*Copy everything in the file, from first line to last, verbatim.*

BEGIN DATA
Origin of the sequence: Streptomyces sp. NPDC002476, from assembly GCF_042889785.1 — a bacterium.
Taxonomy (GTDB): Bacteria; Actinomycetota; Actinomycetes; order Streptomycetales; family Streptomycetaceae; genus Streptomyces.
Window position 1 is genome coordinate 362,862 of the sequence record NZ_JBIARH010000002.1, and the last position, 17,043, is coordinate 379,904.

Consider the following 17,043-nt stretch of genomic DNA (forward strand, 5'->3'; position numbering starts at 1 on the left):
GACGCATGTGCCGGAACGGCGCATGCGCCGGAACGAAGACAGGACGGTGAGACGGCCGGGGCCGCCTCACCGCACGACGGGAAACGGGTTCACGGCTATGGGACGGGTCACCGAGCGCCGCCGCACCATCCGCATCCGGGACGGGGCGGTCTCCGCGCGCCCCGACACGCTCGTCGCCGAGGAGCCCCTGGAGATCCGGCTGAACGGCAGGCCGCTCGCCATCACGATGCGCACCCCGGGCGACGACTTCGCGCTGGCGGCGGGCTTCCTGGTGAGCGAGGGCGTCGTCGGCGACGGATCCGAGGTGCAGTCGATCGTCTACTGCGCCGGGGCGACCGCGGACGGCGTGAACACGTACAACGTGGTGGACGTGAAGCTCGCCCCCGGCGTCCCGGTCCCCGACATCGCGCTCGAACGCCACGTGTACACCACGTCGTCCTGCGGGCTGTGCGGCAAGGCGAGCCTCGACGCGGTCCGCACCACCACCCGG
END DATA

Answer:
Origin of the sequence: Streptomyces sp. NPDC002476, from assembly GCF_042889785.1 — a bacterium.
Taxonomy (GTDB): Bacteria; Actinomycetota; Actinomycetes; order Streptomycetales; family Streptomycetaceae; genus Streptomyces.
Window position 1 is genome coordinate 362,862 of the sequence record NZ_JBIARH010000002.1, and the last position, 17,043, is coordinate 379,904.

Consider the following 17,043-nt stretch of genomic DNA (forward strand, 5'->3'; position numbering starts at 1 on the left):
GACGCATGTGCCGGAACGGCGCATGCGCCGGAACGAAGACAGGACGGTGAGACGGCCGGGGCCGCCTCACCGCACGACGGGAAACGGGTTCACGGCTATGGGACGGGTCACCGAGCGCCGCCGCACCATCCGCATCCGGGACGGGGCGGTCTCCGCGCGCCCCGACACGCTCGTCGCCGAGGAGCCCCTGGAGATCCGGCTGAACGGCAGGCCGCTCGCCATCACGATGCGCACCCCGGGCGACGACTTCGCGCTGGCGGCGGGCTTCCTGGTGAGCGAGGGCGTCGTCGGCGACGGATCCGAGGTGCAGTCGATCGTCTACTGCGCCGGGGCGACCGCGGACGGCGTGAACACGTACAACGTGGTGGACGTGAAGCTCGCCCCCGGCGTCCCGGTCCCCGACATCGCGCTCGAACGCCACGTGTACACCACGTCGTCCTGCGGGCTGTGCGGCAAGGCGAGCCTCGACGCGGTCCGCACCACCACCCGG